The biggest visible change is probably going to be the dismantling of my man cave. Over the years, I’ve collected a serious treasure trove of video games, comics, DVDs, books, CDs and geeky art prints — and I love all of it. I can’t just abandon them when I make a new friend. That would just be wrong. But spatially there’s no way for her and her supposedly essential goods, like clothes, to fit into my apartment with all of my stuff. So in trying to be a good, accommodating boyfriend, I’ve come up with an alternate plan. I’ve studied the blueprints, sketched out some ideas and will be constructing a secret man cave by tearing down a wall in the broom closet. That way I can sneak in a few minutes here and there to spend with my precious lovelies. UPDATE: I was informed by my neighbor that he doesn’t appreciate me busting a hole into his living room; he said I was encroaching on his personal space. I suppose he may have a point, but I think that’s why he doesn’t have friends.

Speaking of living together, I’m told it takes a system of compromise and sharing to make it work. I’ve heard a competing theory that it’s more about giving up all personal freedoms and just saying yes. But let’s operate off an optimistic presumption for now. That means that I probably can’t watch Game of Thrones in my underwear while swinging a sword anymore. (I’ll try subtly tossing out the idea, but I have my doubts.) It means I’ll have to give her at least half of the DVR space, which is why I’m convinced that most BitTorrents are downloaded by husbands and boyfriends and not cheapskates. Meals will now have to be more nutritious than my usual fare of beer, steak and Red Vines. I’ll now have to take my music playlists more seriously and not “experiment” with One Direction and Taylor Swift songs … or maybe include more 1D and Taylor. Or something. I don’t know what the “good” boyfriends are doing these days.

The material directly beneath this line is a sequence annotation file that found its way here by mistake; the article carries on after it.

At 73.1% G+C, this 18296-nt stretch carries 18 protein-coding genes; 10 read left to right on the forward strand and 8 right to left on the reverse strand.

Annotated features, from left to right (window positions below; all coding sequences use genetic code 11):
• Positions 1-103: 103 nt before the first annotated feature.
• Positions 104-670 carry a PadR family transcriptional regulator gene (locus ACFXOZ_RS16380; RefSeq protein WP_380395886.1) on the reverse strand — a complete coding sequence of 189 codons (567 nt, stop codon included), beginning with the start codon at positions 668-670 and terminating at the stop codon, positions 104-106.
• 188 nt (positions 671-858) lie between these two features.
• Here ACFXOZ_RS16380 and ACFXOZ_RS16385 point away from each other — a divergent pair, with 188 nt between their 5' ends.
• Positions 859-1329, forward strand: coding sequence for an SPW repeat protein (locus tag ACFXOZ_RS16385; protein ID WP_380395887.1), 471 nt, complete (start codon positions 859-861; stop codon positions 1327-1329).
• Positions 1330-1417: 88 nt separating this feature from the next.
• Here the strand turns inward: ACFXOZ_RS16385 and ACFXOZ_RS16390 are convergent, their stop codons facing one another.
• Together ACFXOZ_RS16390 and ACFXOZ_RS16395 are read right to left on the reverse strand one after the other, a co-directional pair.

I’m sure there’s a lot more to consider in the days ahead. I’m getting all of the cautionary tales from my friends, and there are a lot of them. But somehow, I’m still really excited. I’m looking forward to having a partner in my life. You know, someone to watch movies with or have spontaneous cocktails with or share my meals with, other than my pal Netflix. Someone to bring me toilet paper instead of having to waddle into the hallway. You know, really romantic stuff that’ll change my life for the better. Thankfully, I’ve been writing these columns for Audrey for 10 years now, talking about my bachelor life, so I’ve got a whole record of how I’ve messed up with girls … and I can save all my successes for this one.

 

— STORY BY PAUL NAKAYAMA

This story was originally published in our Summer 2014 issue. Get your copy here. 

Don’t Let Social Media Traps Ruin Your Relationship